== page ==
17. 17. Increasing Support for Same-sex Marriage 2006-2010 Religion and the Tea Party in the 2010 Election
  18. 18. Support for Immigration Reform, Environmental & Minimum Wage Policies Religion and the Tea Party in the 2010 Election
  19. 19. Two Closing Notable Findings <ul><li>A majority (54%) of voters say they would be more likely to vote for a candidate who supported health care reform. </li></ul><ul><li>Nearly 6-in-10 (58%) Americans favor a policy that provides a future path to citizenship for undocumented immigrants who have been in the U.S. for several years. Three-quarters of Americans also say immigration reform policies should be decided at the national level. </li></ul>Religion and the Tea Party in the 2010 Election
  20. 20. RELIGION AND THE TEA PARTY IN THE 2010 ELECTIONS An Analysis of the 2010 American Values Survey <ul><li>Report available at: htt p://www.publicreligion.org/research/ </li></ul><ul><li>Follow us on online: </li></ul><ul><ul><li>Facebook.com/publicreligion </li></ul></ul><ul><ul><li>Twitter.com/publicreligion </li></ul></ul>

Editor's Notes

  • Those who consider themselves part of the Tea Party movement are significantly more non-Hispanic white than the general population (80% vs. 69% of Americans overall). Trust in Fox News among those who identify with the Tea Party movement is significantly higher than among Republicans (48%) or those who identify with the Christian conservative movement (39%).
  • Nearly half (47%) of Americans who consider themselves part of the Tea Party movement also consider themselves part of the Christian conservative movement. Among the more than 8-in-10 (81%) who identify as Christian within the Tea Party movement, nearly 6-in-10 (57%) also consider themselves part of the Christian conservative movement.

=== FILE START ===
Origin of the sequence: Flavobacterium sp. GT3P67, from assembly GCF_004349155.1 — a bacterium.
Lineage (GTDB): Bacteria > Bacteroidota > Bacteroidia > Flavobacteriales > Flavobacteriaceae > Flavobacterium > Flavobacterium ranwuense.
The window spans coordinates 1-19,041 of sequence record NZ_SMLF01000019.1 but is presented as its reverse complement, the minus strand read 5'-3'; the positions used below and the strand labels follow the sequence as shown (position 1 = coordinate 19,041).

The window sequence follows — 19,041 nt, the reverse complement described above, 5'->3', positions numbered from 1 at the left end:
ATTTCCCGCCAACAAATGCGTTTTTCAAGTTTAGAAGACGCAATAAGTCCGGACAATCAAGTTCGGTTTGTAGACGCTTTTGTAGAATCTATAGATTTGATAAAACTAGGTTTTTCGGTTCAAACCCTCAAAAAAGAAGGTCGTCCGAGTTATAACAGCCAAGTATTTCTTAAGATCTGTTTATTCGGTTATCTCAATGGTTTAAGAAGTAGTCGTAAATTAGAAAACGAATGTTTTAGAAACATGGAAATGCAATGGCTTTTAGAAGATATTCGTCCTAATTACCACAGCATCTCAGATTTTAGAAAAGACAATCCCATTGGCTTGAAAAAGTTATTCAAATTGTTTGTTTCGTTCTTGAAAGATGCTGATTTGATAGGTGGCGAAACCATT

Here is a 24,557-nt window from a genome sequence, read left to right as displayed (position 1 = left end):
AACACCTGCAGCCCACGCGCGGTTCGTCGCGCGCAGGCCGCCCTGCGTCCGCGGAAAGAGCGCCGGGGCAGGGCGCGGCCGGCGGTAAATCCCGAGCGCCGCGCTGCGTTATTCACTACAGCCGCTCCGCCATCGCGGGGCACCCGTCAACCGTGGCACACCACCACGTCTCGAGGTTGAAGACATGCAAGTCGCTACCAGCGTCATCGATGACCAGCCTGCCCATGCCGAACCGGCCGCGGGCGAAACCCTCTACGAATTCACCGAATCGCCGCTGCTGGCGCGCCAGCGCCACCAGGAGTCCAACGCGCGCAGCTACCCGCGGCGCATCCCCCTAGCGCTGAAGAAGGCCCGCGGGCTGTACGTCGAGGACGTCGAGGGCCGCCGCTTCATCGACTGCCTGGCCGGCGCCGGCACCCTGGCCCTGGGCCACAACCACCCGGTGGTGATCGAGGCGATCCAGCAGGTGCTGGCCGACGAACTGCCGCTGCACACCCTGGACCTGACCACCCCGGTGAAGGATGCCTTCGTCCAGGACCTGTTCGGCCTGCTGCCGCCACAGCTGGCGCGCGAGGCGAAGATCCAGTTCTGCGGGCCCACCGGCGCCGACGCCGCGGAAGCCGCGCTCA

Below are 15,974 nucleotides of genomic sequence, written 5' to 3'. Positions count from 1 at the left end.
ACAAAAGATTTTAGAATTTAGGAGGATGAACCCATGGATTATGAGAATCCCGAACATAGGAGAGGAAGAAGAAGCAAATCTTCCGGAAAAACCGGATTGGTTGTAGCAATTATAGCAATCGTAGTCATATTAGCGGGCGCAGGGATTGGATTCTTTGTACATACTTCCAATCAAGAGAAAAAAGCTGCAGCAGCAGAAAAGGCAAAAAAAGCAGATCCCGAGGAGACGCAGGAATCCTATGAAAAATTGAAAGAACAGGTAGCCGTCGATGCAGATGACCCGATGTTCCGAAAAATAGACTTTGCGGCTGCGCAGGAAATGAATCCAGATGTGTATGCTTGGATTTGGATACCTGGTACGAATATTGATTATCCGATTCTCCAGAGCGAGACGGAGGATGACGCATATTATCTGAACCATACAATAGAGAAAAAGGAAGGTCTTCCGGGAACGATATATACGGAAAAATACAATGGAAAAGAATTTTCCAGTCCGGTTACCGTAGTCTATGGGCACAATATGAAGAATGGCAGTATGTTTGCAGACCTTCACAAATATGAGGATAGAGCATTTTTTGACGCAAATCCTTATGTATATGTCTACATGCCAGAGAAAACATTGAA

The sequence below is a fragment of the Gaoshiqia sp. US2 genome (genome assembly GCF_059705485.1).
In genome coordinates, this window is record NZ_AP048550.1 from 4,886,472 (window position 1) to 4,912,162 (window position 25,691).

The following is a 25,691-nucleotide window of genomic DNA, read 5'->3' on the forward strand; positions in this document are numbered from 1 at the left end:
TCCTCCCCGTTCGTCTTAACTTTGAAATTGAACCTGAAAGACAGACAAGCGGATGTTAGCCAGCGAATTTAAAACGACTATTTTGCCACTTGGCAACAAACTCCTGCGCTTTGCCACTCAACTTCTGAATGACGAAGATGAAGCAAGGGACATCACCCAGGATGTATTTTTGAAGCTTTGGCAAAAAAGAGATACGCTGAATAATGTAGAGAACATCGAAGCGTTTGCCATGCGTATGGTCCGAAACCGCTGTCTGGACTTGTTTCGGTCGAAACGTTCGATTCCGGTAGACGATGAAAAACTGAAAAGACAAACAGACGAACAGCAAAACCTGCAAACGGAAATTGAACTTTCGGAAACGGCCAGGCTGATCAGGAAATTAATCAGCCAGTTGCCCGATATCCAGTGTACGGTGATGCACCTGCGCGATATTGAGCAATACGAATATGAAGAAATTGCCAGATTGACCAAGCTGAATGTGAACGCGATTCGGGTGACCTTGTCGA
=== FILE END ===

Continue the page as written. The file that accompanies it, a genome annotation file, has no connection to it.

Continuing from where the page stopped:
• Americans who identify with the Tea Party movement are largely Republican partisans. More than three-quarters say they identify with (48%) or lean towards (28%) the Republican Party. Conversely, nearly 1-in-4 Christian conservatives (23%) also consider themselves a part of the Tea Party movement.
  • More than 8-in-10 (83%) say they are voting for or leaning towards Republican candidates in their districts, and nearly three-quarters (74%) of this group report usually supporting Republican candidates.
  • Americans who identify with the Tea Party movement are mostly social conservatives, not libertarians on social issues. Nearly two-thirds (63%) say abortion should be illegal in all or most cases, and less than 1-in-5 (18%) support allowing gay and lesbian couples to marry.
  • Those who identify with the Tea Party movement are more likely than the general population to be white Christians (70% vs. 57% respectively) and less likely to be unaffiliated (15% vs. 19% respectively). This larger white Christian affiliation is almost entirely due to the outsized presence of white evangelical Protestants in the Tea Party movement (36% vs. 21% overall). The religious profile of those who identify with the Tea Party movement differs only modestly from the religious profile of the Republican Party. The Republican Party is also dominated by white Christians (82%) and contains the same proportion of white evangelical Christians (36%).
  • Generally, the religious profile of the Tea Party looks like the religious profile of the GOP.
  • Tea Party stands out on a few key political values having to do with society’s role in ensuring equal opportunity and about minorities and immigrants. Among XnC (largely in line with WE, slightly higher on minorities getting too much attention): 46% Not problem if some have more chances in life 48% minorities get too much government attention 59% immigrants are a burden on the country
  • Dems losing every major white Christian group, even white Catholics. GOP losing major minority Christian groups and unaffiliated.
  • In 2008, survey sponsored by Faith in Public Life.
  • HCR: including 51% of independent voters and 79% of Democratic voters. Nearly 6-in-10 (59%) Republican voters say they would be less likely to vote for a candidate who supported health care reform.